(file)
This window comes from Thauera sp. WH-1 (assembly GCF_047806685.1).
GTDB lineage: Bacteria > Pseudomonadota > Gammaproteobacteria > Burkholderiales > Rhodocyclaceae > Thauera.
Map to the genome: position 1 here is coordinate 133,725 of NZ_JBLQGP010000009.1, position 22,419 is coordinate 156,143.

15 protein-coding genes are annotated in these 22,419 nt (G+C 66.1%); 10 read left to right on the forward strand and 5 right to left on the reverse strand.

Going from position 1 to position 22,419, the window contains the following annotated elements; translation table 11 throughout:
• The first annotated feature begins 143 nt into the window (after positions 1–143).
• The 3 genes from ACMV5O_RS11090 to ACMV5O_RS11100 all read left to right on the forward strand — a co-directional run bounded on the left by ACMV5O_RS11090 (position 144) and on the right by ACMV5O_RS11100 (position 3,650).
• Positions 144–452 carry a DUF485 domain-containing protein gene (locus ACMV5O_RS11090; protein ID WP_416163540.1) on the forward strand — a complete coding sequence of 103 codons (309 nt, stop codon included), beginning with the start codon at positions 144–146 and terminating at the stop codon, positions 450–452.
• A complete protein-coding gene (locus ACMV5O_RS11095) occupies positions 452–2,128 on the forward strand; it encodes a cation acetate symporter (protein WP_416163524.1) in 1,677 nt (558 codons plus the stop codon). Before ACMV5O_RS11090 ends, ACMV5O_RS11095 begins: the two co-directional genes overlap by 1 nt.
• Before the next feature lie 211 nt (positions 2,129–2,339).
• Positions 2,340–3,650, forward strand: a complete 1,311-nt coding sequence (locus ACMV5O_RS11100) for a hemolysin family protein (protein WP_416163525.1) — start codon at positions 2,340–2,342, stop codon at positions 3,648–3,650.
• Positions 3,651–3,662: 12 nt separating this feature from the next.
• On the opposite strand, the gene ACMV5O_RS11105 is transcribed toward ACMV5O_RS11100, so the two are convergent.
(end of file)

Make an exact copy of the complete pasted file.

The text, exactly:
This window comes from Thauera sp. WH-1 (assembly GCF_047806685.1).
GTDB lineage: Bacteria > Pseudomonadota > Gammaproteobacteria > Burkholderiales > Rhodocyclaceae > Thauera.
Map to the genome: position 1 here is coordinate 133,725 of NZ_JBLQGP010000009.1, position 22,419 is coordinate 156,143.

15 protein-coding genes are annotated in these 22,419 nt (G+C 66.1%); 10 read left to right on the forward strand and 5 right to left on the reverse strand.

Going from position 1 to position 22,419, the window contains the following annotated elements; translation table 11 throughout:
• The first annotated feature begins 143 nt into the window (after positions 1–143).
• The 3 genes from ACMV5O_RS11090 to ACMV5O_RS11100 all read left to right on the forward strand — a co-directional run bounded on the left by ACMV5O_RS11090 (position 144) and on the right by ACMV5O_RS11100 (position 3,650).
• Positions 144–452 carry a DUF485 domain-containing protein gene (locus ACMV5O_RS11090; protein ID WP_416163540.1) on the forward strand — a complete coding sequence of 103 codons (309 nt, stop codon included), beginning with the start codon at positions 144–146 and terminating at the stop codon, positions 450–452.
• A complete protein-coding gene (locus ACMV5O_RS11095) occupies positions 452–2,128 on the forward strand; it encodes a cation acetate symporter (protein WP_416163524.1) in 1,677 nt (558 codons plus the stop codon). Before ACMV5O_RS11090 ends, ACMV5O_RS11095 begins: the two co-directional genes overlap by 1 nt.
• Before the next feature lie 211 nt (positions 2,129–2,339).
• Positions 2,340–3,650, forward strand: a complete 1,311-nt coding sequence (locus ACMV5O_RS11100) for a hemolysin family protein (protein WP_416163525.1) — start codon at positions 2,340–2,342, stop codon at positions 3,648–3,650.
• Positions 3,651–3,662: 12 nt separating this feature from the next.
• On the opposite strand, the gene ACMV5O_RS11105 is transcribed toward ACMV5O_RS11100, so the two are convergent.